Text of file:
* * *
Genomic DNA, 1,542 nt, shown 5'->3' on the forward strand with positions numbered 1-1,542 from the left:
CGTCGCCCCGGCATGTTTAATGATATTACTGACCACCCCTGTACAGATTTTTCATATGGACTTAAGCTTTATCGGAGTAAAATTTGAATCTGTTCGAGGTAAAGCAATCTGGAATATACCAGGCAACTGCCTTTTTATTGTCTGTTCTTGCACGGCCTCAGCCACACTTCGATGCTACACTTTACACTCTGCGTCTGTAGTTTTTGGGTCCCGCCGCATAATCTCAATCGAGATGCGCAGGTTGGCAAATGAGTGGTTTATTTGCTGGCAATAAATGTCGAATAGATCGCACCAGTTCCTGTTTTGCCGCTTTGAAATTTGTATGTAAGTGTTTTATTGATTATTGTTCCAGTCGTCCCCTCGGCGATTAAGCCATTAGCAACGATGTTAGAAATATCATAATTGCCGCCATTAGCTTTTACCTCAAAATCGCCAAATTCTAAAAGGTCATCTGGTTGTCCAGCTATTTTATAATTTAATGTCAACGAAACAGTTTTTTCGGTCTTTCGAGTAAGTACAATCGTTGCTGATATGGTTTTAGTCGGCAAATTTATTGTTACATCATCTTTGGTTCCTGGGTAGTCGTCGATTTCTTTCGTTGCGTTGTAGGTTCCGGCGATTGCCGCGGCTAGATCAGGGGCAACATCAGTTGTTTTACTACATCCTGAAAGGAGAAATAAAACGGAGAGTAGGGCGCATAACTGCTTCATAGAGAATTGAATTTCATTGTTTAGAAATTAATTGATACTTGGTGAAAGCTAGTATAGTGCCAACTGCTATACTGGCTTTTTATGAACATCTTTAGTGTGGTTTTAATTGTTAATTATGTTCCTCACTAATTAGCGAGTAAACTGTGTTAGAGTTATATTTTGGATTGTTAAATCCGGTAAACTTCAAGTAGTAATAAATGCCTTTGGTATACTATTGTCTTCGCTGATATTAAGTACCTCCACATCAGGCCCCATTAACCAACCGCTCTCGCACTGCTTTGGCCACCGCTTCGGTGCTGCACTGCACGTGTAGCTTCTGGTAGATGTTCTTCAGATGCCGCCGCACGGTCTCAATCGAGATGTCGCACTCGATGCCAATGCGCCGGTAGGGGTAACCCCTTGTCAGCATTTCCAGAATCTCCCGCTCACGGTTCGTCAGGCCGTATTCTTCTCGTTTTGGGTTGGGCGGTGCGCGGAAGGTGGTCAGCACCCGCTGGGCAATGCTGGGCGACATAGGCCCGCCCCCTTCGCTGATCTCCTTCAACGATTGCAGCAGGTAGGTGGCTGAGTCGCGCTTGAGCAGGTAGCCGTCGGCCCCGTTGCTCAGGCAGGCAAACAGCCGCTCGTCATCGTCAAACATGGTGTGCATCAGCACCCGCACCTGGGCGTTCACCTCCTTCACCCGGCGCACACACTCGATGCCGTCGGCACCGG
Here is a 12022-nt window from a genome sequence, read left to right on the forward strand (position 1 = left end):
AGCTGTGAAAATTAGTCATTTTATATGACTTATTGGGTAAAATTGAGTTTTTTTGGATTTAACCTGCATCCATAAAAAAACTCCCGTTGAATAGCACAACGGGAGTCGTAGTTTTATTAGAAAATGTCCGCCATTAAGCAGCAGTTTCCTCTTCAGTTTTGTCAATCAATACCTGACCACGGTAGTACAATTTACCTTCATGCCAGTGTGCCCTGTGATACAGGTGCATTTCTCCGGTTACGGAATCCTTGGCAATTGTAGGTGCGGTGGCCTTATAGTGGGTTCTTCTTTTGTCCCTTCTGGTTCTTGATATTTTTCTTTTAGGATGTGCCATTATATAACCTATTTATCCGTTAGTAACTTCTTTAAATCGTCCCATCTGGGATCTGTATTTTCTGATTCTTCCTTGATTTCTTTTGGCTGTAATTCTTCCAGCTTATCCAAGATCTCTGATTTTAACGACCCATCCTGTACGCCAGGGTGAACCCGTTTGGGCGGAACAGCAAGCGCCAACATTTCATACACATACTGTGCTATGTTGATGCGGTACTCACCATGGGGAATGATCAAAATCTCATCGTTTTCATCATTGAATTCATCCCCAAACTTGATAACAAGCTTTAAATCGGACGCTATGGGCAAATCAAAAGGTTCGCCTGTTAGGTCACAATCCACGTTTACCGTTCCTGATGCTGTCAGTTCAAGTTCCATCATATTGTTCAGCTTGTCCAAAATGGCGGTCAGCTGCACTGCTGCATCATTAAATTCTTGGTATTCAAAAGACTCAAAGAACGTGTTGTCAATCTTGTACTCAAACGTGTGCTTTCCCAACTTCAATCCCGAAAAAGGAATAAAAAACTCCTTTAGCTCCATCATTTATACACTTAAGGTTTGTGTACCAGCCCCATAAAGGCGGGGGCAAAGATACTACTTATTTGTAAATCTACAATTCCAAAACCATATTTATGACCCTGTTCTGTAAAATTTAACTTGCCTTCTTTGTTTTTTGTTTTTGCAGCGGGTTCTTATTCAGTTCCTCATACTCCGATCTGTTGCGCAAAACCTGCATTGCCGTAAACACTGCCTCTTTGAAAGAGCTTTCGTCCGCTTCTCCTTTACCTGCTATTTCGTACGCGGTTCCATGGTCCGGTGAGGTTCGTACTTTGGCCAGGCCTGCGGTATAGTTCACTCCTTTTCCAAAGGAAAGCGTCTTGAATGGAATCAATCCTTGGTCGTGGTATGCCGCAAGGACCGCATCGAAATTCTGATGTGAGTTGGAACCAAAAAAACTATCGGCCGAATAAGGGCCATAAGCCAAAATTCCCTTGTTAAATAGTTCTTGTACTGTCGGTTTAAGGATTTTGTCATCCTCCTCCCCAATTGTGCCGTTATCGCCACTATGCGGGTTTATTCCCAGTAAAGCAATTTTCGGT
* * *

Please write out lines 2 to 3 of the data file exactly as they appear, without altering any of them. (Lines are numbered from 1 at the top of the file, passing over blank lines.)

CGTCGCCCCGGCATGTTTAATGATATTACTGACCACCCCTGTACAGATTTTTCATATGGACTTAAGCTTTATCGGAGTAAAATTTGAATCTGTTCGAGGTAAAGCAATCTGGAATATACCAGGCAACTGCCTTTTTATTGTCTGTTCTTGCACGGCCTCAGCCACACTTCGATGCTACACTTTACACTCTGCGTCTGTAGTTTTTGGGTCCCGCCGCATAATCTCAATCGAGATGCGCAGGTTGGCAAATGAGTGGTTTATTTGCTGGCAATAAATGTCGAATAGATCGCACCAGTTCCTGTTTTGCCGCTTTGAAATTTGTATGTAAGTGTTTTATTGATTATTGTTCCAGTCGTCCCCTCGGCGATTAAGCCATTAGCAACGATGTTAGAAATATCATAATTGCCGCCATTAGCTTTTACCTCAAAATCGCCAAATTCTAAAAGGTCATCTGGTTGTCCAGCTATTTTATAATTTAATGTCAACGAAACAGTTTTTTCGGTCTTTCGAGTAAGTACAATCGTTGCTGATATGGTTTTAGTCGGCAAATTTATTGTTACATCATCTTTGGTTCCTGGGTAGTCGTCGATTTCTTTCGTTGCGTTGTAGGTTCCGGCGATTGCCGCGGCTAGATCAGGGGCAACATCAGTTGTTTTACTACATCCTGAAAGGAGAAATAAAACGGAGAGTAGGGCGCATAACTGCTTCATAGAGAATTGAATTTCATTGTTTAGAAATTAATTGATACTTGGTGAAAGCTAGTATAGTGCCAACTGCTATACTGGCTTTTTATGAACATCTTTAGTGTGGTTTTAATTGTTAATTATGTTCCTCACTAATTAGCGAGTAAACTGTGTTAGAGTTATATTTTGGATTGTTAAATCCGGTAAACTTCAAGTAGTAATAAATGCCTTTGGTATACTATTGTCTTCGCTGATATTAAGTACCTCCACATCAGGCCCCATTAACCAACCGCTCTCGCACTGCTTTGGCCACCGCTTCGGTGCTGCACTGCACGTGTAGCTTCTGGTAGATGTTCTTCAGATGCCGCCGCACGGTCTCAATCGAGATGTCGCACTCGATGCCAATGCGCCGGTAGGGGTAACCCCTTGTCAGCATTTCCAGAATCTCCCGCTCACGGTTCGTCAGGCCGTATTCTTCTCGTTTTGGGTTGGGCGGTGCGCGGAAGGTGGTCAGCACCCGCTGGGCAATGCTGGGCGACATAGGCCCGCCCCCTTCGCTGATCTCCTTCAACGATTGCAGCAGGTAGGTGGCTGAGTCGCGCTTGAGCAGGTAGCCGTCGGCCCCGTTGCTCAGGCAGGCAAACAGCCGCTCGTCATCGTCAAACATGGTGTGCATCAGCACCCGCACCTGGGCGTTCACCTCCTTCACCCGGCGCACACACTCGATGCCGTCGGCACCGG
Here is a 12022-nt window from a genome sequence, read left to right on the forward strand (position 1 = left end):